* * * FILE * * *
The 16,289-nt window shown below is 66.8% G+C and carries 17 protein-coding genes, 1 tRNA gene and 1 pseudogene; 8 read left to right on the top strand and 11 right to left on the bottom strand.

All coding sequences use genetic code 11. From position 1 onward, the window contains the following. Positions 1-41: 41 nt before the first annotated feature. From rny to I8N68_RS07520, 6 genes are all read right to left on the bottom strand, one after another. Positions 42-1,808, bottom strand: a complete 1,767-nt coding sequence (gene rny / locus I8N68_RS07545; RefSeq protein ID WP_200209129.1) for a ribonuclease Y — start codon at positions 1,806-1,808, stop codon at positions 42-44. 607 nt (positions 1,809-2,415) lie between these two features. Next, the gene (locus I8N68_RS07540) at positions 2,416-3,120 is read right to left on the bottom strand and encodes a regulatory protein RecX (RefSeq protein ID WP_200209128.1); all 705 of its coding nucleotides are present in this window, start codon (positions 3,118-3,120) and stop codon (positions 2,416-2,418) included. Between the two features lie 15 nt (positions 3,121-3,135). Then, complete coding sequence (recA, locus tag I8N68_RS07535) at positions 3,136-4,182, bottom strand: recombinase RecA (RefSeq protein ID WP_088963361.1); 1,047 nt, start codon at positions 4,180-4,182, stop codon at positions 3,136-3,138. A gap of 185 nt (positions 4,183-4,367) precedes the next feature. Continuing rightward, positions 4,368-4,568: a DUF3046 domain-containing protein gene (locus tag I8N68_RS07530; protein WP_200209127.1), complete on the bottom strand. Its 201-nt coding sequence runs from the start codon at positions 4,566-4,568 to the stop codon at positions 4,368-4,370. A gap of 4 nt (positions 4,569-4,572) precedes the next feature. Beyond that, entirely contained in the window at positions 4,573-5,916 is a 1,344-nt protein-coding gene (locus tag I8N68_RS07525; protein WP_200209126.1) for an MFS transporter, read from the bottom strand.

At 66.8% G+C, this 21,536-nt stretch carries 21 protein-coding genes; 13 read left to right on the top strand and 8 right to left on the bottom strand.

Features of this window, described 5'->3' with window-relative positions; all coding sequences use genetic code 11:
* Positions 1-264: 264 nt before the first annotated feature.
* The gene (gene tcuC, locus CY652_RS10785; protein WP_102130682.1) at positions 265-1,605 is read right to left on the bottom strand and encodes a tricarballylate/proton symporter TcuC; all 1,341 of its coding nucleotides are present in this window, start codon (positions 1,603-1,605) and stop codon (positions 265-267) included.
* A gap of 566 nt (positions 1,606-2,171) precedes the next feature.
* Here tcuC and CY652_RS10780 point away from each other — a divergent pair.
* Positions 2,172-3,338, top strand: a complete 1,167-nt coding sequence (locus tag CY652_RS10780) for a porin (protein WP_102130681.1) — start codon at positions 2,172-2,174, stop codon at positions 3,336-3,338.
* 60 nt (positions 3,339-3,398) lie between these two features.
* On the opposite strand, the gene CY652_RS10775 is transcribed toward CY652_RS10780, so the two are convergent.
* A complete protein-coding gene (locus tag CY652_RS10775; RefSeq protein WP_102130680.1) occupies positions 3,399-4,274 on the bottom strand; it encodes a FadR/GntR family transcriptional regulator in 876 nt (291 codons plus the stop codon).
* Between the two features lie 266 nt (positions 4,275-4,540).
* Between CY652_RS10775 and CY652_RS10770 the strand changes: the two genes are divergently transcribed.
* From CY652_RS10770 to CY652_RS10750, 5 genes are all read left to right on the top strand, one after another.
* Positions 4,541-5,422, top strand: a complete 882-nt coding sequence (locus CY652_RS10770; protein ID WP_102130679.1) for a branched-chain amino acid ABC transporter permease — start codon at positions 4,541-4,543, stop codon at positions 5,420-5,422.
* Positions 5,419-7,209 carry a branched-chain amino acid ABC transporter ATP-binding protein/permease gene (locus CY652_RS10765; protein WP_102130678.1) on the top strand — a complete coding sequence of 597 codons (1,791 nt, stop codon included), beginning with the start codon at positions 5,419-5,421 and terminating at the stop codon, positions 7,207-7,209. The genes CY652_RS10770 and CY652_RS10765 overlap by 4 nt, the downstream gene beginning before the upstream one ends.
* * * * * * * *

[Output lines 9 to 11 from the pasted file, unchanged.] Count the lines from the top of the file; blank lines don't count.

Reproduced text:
* Positions 2,172-3,338, top strand: a complete 1,167-nt coding sequence (locus tag CY652_RS10780) for a porin (protein WP_102130681.1) — start codon at positions 2,172-2,174, stop codon at positions 3,336-3,338.
* 60 nt (positions 3,339-3,398) lie between these two features.
* On the opposite strand, the gene CY652_RS10775 is transcribed toward CY652_RS10780, so the two are convergent.